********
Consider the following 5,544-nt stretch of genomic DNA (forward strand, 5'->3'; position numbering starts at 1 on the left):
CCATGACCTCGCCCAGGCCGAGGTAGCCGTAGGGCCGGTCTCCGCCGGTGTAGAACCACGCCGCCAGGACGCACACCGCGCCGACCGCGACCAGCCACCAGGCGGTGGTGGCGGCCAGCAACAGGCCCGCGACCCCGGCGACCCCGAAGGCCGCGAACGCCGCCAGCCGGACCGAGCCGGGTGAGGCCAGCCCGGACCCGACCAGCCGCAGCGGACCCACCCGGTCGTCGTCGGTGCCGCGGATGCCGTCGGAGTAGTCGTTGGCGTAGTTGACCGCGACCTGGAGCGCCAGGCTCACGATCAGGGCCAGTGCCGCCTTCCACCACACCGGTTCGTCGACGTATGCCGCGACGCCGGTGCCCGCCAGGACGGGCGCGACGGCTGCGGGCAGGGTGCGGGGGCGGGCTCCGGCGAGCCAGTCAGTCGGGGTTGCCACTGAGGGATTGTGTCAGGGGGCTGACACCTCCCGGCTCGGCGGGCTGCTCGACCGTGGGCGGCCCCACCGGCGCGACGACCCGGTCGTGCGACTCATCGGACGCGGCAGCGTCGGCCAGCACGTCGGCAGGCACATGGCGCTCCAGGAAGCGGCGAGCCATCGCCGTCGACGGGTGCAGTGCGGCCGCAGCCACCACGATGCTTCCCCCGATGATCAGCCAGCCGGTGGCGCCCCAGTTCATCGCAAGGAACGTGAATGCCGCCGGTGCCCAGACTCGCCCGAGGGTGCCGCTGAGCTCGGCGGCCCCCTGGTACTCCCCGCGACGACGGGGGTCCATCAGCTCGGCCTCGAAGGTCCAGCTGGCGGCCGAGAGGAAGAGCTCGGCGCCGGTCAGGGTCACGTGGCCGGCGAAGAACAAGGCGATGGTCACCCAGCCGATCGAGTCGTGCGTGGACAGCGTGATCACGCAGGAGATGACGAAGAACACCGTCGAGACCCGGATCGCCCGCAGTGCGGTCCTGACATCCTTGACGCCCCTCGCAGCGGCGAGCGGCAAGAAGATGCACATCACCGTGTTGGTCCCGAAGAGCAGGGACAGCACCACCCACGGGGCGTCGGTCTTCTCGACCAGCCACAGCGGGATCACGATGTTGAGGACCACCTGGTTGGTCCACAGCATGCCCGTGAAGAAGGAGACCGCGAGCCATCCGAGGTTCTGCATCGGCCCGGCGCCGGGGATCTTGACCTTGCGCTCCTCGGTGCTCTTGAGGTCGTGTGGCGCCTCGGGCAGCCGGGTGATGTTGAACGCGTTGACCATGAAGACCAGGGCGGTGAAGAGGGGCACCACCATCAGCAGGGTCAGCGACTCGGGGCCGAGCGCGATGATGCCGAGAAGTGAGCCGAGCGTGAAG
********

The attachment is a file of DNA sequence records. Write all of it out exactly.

Consider the following 5,544-nt stretch of genomic DNA (forward strand, 5'->3'; position numbering starts at 1 on the left):
CCATGACCTCGCCCAGGCCGAGGTAGCCGTAGGGCCGGTCTCCGCCGGTGTAGAACCACGCCGCCAGGACGCACACCGCGCCGACCGCGACCAGCCACCAGGCGGTGGTGGCGGCCAGCAACAGGCCCGCGACCCCGGCGACCCCGAAGGCCGCGAACGCCGCCAGCCGGACCGAGCCGGGTGAGGCCAGCCCGGACCCGACCAGCCGCAGCGGACCCACCCGGTCGTCGTCGGTGCCGCGGATGCCGTCGGAGTAGTCGTTGGCGTAGTTGACCGCGACCTGGAGCGCCAGGCTCACGATCAGGGCCAGTGCCGCCTTCCACCACACCGGTTCGTCGACGTATGCCGCGACGCCGGTGCCCGCCAGGACGGGCGCGACGGCTGCGGGCAGGGTGCGGGGGCGGGCTCCGGCGAGCCAGTCAGTCGGGGTTGCCACTGAGGGATTGTGTCAGGGGGCTGACACCTCCCGGCTCGGCGGGCTGCTCGACCGTGGGCGGCCCCACCGGCGCGACGACCCGGTCGTGCGACTCATCGGACGCGGCAGCGTCGGCCAGCACGTCGGCAGGCACATGGCGCTCCAGGAAGCGGCGAGCCATCGCCGTCGACGGGTGCAGTGCGGCCGCAGCCACCACGATGCTTCCCCCGATGATCAGCCAGCCGGTGGCGCCCCAGTTCATCGCAAGGAACGTGAATGCCGCCGGTGCCCAGACTCGCCCGAGGGTGCCGCTGAGCTCGGCGGCCCCCTGGTACTCCCCGCGACGACGGGGGTCCATCAGCTCGGCCTCGAAGGTCCAGCTGGCGGCCGAGAGGAAGAGCTCGGCGCCGGTCAGGGTCACGTGGCCGGCGAAGAACAAGGCGATGGTCACCCAGCCGATCGAGTCGTGCGTGGACAGCGTGATCACGCAGGAGATGACGAAGAACACCGTCGAGACCCGGATCGCCCGCAGTGCGGTCCTGACATCCTTGACGCCCCTCGCAGCGGCGAGCGGCAAGAAGATGCACATCACCGTGTTGGTCCCGAAGAGCAGGGACAGCACCACCCACGGGGCGTCGGTCTTCTCGACCAGCCACAGCGGGATCACGATGTTGAGGACCACCTGGTTGGTCCACAGCATGCCCGTGAAGAAGGAGACCGCGAGCCATCCGAGGTTCTGCATCGGCCCGGCGCCGGGGATCTTGACCTTGCGCTCCTCGGTGCTCTTGAGGTCGTGTGGCGCCTCGGGCAGCCGGGTGATGTTGAACGCGTTGACCATGAAGACCAGGGCGGTGAAGAGGGGCACCACCATCAGCAGGGTCAGCGACTCGGGGCCGAGCGCGATGATGCCGAGAAGTGAGCCGAGCGTGAAG